"Can I get an Amen?"...or a Peace Out? Or "I am two."
So we are in the final stages of moving back to America. Elisabeth and I leave in just over a week and will land in the San Francisco area. Paul flies a few days later as he has some things to finish up. We are keeping our little guy with us until the very end then he will go to his ayi for about a year...we hope no longer.
It is excruciating to leave him but we do have great peace about his future. That makes all the difference.
After landing in the US,we will spend some time with family. Then Elisabeth will fly up to Portland to spend two weeks a teen re-entry camp with kids from all over the world. Paul and I will go to Central California to spend about a week at a re-entry de-brief. Then we will drive up to our new city just over the river from Portland and begin to weave a new life.
So why re-entry camps and de-briefs? Well, for many reasons. There is no way you can live in another country and come back the same. You come to another country anticipating change. But when you go back, you are going to a place that is the same, yet different. There are issues of grief and loss to deal with. For us, we are leaving a place that we love, leaving a child that we love and getting ready to be empty nesters. Plus, even though we are from the West Coast, before coming to China we lived in the MidWest for 12 years. All huge changes. Sometimes things that feel familiar can be stressful-the internet makes the world smaller but there are still movies, TV shows, cultural things that we don't know about. We are coming back in an election year....and not looking forward to all that negatives advertising and issues that goes with that!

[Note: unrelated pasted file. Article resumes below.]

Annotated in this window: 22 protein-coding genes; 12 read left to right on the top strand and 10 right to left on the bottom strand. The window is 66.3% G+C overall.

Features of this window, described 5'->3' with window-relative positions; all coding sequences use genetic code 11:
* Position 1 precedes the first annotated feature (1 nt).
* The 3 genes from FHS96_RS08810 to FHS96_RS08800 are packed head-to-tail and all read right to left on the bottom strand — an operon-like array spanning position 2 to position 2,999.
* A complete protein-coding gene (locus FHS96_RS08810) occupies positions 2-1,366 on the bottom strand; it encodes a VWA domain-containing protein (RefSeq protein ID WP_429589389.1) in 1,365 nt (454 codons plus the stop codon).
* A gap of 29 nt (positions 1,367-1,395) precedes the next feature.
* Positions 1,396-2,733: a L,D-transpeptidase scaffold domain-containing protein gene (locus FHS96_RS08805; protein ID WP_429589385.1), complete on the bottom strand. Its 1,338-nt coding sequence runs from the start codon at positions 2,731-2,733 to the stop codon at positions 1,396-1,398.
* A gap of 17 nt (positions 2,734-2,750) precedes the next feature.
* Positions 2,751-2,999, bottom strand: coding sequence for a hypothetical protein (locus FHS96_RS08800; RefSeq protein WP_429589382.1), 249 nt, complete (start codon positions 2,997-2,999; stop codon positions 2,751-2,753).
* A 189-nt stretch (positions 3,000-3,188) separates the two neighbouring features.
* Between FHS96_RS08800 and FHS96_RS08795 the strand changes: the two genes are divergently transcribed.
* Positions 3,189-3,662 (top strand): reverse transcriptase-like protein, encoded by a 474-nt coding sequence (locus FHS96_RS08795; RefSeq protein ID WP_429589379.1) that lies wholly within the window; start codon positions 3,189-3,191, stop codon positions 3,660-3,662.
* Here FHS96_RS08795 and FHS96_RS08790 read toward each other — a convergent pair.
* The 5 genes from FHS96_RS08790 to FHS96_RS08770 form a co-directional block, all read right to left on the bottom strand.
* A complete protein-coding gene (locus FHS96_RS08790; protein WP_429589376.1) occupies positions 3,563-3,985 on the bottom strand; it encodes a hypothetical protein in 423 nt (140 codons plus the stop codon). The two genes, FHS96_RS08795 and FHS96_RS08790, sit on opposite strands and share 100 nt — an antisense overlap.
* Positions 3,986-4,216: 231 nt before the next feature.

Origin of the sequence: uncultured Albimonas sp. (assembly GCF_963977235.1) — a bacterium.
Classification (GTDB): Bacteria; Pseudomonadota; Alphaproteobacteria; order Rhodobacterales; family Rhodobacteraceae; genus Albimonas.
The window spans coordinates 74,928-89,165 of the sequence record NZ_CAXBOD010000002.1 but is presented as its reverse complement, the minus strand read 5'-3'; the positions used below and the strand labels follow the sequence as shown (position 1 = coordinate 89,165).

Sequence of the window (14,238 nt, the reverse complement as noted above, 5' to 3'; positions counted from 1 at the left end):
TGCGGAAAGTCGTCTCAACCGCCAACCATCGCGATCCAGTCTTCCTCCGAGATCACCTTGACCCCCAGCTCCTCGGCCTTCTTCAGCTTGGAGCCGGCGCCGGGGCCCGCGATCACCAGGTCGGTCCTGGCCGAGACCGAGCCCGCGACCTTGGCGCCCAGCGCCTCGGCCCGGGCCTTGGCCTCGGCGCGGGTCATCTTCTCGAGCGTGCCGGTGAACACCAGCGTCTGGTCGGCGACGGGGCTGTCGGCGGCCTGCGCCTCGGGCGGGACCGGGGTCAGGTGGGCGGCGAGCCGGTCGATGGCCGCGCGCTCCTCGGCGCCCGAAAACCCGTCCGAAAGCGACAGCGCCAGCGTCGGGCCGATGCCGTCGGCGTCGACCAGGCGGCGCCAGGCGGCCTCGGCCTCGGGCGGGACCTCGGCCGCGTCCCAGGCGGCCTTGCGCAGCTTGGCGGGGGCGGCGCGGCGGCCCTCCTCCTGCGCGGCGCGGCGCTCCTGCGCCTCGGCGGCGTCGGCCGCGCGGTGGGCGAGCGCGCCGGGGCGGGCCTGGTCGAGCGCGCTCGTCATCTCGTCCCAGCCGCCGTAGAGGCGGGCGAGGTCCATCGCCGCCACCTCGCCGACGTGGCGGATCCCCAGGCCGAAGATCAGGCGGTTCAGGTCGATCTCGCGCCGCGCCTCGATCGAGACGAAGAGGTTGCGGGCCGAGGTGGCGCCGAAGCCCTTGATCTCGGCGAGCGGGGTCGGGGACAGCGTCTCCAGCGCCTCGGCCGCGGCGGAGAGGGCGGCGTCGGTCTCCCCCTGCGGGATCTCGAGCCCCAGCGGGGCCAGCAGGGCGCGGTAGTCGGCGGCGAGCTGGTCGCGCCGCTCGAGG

China is the third country that we have lived in. We lived in Germany for a few years in the1980's. It was magic- no kids, two income and no debt. We traveled, worked and just really enjoyed our time there. We also lived in the deep South- outside of Savannah, Georgia. That was our hardest cultural adaptation- so close but not quite the same as where we lived in California. That sense of the familiar but not quite familiar can be disorienting.
We came back from Germany with two paychecks and no jobs. Paul went back to school and I went to work. Now we are coming back with a kid in college, financial obligations and all that comes with adulthood. We will need to buy a car...and at some point another car. It feels massively expensive to come back to the US. Fortunately we have a house to stay in until we find another. That is a huge relief.
So re-entry programs help you deal with loss, grief and re-adaptation. We need to grieve well so that we can move on. It's an emotional time for us.